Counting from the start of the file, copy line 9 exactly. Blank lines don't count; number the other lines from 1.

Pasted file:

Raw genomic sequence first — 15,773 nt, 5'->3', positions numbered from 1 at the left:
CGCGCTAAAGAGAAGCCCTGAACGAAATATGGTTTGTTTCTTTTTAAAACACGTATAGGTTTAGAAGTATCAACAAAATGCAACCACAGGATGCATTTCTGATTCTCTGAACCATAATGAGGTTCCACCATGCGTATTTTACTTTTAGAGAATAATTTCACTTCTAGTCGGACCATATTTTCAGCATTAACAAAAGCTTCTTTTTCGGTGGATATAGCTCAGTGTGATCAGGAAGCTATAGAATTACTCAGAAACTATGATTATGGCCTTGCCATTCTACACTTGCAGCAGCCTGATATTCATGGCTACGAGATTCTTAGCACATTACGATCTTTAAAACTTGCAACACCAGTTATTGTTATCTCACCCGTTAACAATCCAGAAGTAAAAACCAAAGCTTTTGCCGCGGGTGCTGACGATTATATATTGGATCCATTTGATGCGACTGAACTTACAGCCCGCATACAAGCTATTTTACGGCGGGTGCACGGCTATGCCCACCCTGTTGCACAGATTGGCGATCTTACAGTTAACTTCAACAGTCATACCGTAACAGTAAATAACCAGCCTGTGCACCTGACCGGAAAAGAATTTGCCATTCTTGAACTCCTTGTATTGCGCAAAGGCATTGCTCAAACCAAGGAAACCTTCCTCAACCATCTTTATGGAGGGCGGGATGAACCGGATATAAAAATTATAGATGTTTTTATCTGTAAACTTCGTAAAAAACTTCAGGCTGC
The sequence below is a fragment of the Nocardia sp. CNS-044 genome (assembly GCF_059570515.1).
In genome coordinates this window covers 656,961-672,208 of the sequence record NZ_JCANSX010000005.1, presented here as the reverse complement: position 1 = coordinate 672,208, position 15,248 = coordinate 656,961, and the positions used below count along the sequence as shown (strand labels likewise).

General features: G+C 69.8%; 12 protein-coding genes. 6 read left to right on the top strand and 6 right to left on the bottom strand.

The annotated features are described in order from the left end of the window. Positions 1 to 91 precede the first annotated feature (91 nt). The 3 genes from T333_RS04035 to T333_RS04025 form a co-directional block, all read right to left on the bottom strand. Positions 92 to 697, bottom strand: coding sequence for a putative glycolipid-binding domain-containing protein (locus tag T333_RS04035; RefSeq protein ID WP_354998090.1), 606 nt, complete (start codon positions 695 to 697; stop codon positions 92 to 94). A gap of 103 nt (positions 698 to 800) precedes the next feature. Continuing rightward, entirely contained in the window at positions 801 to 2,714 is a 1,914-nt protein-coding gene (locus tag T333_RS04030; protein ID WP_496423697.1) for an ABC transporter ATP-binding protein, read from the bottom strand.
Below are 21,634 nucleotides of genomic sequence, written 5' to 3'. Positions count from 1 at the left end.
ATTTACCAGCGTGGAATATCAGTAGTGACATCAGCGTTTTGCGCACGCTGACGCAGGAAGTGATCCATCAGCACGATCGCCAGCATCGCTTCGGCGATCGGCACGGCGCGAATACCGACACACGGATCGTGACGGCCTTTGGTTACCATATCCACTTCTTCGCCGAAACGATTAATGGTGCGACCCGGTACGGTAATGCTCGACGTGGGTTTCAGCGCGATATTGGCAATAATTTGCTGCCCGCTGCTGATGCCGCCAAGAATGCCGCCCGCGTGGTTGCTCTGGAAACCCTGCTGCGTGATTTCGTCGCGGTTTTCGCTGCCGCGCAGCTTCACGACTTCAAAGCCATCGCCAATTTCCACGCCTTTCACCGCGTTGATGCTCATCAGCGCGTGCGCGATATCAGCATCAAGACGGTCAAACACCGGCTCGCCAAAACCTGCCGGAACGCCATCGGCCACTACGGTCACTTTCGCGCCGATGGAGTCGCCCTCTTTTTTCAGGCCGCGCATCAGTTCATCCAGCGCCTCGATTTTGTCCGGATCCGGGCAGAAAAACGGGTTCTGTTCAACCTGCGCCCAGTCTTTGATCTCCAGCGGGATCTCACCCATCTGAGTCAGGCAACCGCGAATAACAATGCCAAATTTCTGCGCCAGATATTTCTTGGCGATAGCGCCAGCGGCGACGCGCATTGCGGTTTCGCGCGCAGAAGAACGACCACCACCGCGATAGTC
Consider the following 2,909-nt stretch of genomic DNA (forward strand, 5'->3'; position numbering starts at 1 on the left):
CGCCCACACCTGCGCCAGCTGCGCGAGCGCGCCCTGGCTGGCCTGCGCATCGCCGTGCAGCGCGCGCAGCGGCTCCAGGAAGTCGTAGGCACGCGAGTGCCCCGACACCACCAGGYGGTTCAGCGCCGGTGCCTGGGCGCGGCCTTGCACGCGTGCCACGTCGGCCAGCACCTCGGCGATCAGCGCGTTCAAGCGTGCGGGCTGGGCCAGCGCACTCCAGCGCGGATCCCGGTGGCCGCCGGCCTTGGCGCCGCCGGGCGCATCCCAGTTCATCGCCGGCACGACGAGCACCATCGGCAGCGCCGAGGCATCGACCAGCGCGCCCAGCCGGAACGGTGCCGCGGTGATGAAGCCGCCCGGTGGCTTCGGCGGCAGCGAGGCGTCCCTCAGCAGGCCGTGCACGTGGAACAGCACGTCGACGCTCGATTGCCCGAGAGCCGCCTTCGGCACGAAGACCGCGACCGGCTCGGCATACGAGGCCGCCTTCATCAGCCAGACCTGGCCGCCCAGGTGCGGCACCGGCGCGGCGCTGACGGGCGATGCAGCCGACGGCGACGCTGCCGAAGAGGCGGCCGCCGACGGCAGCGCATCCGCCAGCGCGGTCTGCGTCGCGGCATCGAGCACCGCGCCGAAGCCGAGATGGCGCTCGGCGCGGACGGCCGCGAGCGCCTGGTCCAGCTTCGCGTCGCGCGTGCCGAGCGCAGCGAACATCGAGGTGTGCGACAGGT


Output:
Consider the following 2,909-nt stretch of genomic DNA (forward strand, 5'->3'; position numbering starts at 1 on the left):